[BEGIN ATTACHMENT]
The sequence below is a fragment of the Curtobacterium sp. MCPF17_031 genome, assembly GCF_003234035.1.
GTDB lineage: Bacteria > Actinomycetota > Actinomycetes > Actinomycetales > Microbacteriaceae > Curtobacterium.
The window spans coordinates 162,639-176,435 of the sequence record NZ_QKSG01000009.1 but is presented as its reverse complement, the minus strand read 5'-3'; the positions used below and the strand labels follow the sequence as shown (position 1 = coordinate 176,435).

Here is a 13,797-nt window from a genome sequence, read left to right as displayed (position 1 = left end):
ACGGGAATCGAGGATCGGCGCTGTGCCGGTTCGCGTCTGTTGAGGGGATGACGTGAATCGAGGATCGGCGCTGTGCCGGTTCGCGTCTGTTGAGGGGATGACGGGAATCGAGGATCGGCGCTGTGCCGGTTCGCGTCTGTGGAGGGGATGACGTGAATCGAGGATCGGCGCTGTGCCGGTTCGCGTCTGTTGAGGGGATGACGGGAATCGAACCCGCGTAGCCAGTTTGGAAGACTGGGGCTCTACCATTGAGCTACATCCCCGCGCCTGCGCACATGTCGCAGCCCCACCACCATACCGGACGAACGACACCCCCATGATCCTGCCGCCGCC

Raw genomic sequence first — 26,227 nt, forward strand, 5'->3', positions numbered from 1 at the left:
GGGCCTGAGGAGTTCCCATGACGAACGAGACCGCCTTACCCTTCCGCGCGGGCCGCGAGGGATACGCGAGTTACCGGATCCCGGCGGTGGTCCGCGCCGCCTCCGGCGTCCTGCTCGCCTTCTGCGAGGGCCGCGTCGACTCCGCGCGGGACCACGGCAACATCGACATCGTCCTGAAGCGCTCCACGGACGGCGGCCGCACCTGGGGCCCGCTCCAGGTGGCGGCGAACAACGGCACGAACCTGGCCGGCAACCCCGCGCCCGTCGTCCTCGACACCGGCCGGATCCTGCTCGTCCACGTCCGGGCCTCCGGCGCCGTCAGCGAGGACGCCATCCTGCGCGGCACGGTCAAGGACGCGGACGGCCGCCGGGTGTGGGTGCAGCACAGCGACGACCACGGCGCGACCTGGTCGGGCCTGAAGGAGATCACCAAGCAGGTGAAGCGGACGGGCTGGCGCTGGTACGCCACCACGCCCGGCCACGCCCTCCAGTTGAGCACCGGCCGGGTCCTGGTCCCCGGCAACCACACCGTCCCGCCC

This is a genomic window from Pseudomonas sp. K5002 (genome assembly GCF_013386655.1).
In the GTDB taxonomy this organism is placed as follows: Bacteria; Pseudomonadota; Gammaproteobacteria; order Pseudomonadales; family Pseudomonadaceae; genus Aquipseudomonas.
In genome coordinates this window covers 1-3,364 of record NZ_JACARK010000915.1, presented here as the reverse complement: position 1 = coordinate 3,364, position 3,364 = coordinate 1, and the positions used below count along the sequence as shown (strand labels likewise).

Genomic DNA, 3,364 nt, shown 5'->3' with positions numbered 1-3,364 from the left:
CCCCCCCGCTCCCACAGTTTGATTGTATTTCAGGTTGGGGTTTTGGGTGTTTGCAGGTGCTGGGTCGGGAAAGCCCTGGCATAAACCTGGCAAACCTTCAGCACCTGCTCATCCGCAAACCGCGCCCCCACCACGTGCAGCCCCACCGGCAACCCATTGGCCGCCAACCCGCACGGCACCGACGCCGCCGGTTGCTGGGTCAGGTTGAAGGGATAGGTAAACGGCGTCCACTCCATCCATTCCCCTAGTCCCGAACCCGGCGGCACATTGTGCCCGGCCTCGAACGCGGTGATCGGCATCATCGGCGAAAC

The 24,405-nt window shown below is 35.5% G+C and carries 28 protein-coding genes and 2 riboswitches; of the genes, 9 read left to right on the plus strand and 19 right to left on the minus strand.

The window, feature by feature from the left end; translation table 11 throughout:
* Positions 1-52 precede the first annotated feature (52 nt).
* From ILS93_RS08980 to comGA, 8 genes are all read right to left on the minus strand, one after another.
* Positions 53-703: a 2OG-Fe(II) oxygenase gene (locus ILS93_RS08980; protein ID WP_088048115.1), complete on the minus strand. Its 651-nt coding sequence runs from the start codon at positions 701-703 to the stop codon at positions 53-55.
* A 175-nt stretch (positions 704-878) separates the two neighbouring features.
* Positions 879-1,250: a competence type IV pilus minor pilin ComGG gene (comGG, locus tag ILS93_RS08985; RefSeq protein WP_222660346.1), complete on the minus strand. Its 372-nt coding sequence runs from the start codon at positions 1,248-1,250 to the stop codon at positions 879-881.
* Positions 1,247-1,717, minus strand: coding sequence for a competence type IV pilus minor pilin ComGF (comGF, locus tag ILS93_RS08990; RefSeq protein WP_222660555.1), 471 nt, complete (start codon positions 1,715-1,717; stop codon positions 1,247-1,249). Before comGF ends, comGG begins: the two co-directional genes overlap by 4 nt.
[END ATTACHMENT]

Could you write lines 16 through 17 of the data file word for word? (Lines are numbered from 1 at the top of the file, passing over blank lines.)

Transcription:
* From ILS93_RS08980 to comGA, 8 genes are all read right to left on the minus strand, one after another.
* Positions 53-703: a 2OG-Fe(II) oxygenase gene (locus ILS93_RS08980; protein ID WP_088048115.1), complete on the minus strand. Its 651-nt coding sequence runs from the start codon at positions 701-703 to the stop codon at positions 53-55.